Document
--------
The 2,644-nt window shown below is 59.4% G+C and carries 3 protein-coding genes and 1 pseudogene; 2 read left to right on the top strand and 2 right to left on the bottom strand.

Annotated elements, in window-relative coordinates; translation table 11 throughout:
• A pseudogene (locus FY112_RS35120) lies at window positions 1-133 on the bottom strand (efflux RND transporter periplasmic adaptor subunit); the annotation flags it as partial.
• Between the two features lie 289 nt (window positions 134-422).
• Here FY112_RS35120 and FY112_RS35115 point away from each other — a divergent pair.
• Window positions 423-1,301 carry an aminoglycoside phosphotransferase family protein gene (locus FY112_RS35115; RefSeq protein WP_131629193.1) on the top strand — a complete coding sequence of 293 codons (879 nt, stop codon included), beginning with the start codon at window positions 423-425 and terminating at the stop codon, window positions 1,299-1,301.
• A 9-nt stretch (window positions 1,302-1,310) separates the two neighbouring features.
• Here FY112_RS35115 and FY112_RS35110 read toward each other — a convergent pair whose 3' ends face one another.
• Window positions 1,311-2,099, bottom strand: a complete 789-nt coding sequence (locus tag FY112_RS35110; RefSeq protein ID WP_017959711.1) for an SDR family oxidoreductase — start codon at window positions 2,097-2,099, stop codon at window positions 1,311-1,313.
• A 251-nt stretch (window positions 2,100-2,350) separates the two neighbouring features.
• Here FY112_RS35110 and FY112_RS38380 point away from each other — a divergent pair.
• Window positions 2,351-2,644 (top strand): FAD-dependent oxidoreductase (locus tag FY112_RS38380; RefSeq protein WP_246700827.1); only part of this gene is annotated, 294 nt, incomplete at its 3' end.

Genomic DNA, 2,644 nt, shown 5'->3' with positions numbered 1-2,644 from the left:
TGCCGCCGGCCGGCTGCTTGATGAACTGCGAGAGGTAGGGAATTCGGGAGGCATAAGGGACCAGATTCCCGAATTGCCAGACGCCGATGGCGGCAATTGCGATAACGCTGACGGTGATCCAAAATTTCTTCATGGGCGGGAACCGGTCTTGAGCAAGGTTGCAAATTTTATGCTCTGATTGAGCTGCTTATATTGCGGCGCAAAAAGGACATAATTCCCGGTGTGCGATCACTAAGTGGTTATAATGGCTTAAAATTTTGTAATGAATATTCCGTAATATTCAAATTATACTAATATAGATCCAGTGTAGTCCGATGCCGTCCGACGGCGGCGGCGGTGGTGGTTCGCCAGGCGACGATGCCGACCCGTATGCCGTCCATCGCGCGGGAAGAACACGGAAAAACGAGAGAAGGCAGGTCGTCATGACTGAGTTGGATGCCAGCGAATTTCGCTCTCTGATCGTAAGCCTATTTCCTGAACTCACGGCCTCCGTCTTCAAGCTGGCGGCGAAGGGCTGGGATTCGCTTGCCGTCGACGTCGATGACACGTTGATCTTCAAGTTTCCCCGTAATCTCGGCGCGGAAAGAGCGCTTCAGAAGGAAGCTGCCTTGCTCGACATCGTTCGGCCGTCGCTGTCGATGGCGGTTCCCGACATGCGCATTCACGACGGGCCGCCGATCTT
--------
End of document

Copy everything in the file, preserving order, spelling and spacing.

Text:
The 2,644-nt window shown below is 59.4% G+C and carries 3 protein-coding genes and 1 pseudogene; 2 read left to right on the top strand and 2 right to left on the bottom strand.

Annotated elements, in window-relative coordinates; translation table 11 throughout:
• A pseudogene (locus FY112_RS35120) lies at window positions 1-133 on the bottom strand (efflux RND transporter periplasmic adaptor subunit); the annotation flags it as partial.
• Between the two features lie 289 nt (window positions 134-422).
• Here FY112_RS35120 and FY112_RS35115 point away from each other — a divergent pair.
• Window positions 423-1,301 carry an aminoglycoside phosphotransferase family protein gene (locus FY112_RS35115; RefSeq protein WP_131629193.1) on the top strand — a complete coding sequence of 293 codons (879 nt, stop codon included), beginning with the start codon at window positions 423-425 and terminating at the stop codon, window positions 1,299-1,301.
• A 9-nt stretch (window positions 1,302-1,310) separates the two neighbouring features.
• Here FY112_RS35115 and FY112_RS35110 read toward each other — a convergent pair whose 3' ends face one another.
• Window positions 1,311-2,099, bottom strand: a complete 789-nt coding sequence (locus tag FY112_RS35110; RefSeq protein ID WP_017959711.1) for an SDR family oxidoreductase — start codon at window positions 2,097-2,099, stop codon at window positions 1,311-1,313.
• A 251-nt stretch (window positions 2,100-2,350) separates the two neighbouring features.
• Here FY112_RS35110 and FY112_RS38380 point away from each other — a divergent pair.
• Window positions 2,351-2,644 (top strand): FAD-dependent oxidoreductase (locus tag FY112_RS38380; RefSeq protein WP_246700827.1); only part of this gene is annotated, 294 nt, incomplete at its 3' end.

Genomic DNA, 2,644 nt, shown 5'->3' with positions numbered 1-2,644 from the left:
TGCCGCCGGCCGGCTGCTTGATGAACTGCGAGAGGTAGGGAATTCGGGAGGCATAAGGGACCAGATTCCCGAATTGCCAGACGCCGATGGCGGCAATTGCGATAACGCTGACGGTGATCCAAAATTTCTTCATGGGCGGGAACCGGTCTTGAGCAAGGTTGCAAATTTTATGCTCTGATTGAGCTGCTTATATTGCGGCGCAAAAAGGACATAATTCCCGGTGTGCGATCACTAAGTGGTTATAATGGCTTAAAATTTTGTAATGAATATTCCGTAATATTCAAATTATACTAATATAGATCCAGTGTAGTCCGATGCCGTCCGACGGCGGCGGCGGTGGTGGTTCGCCAGGCGACGATGCCGACCCGTATGCCGTCCATCGCGCGGGAAGAACACGGAAAAACGAGAGAAGGCAGGTCGTCATGACTGAGTTGGATGCCAGCGAATTTCGCTCTCTGATCGTAAGCCTATTTCCTGAACTCACGGCCTCCGTCTTCAAGCTGGCGGCGAAGGGCTGGGATTCGCTTGCCGTCGACGTCGATGACACGTTGATCTTCAAGTTTCCCCGTAATCTCGGCGCGGAAAGAGCGCTTCAGAAGGAAGCTGCCTTGCTCGACATCGTTCGGCCGTCGCTGTCGATGGCGGTTCCCGACATGCGCATTCACGACGGGCCGCCGATCTT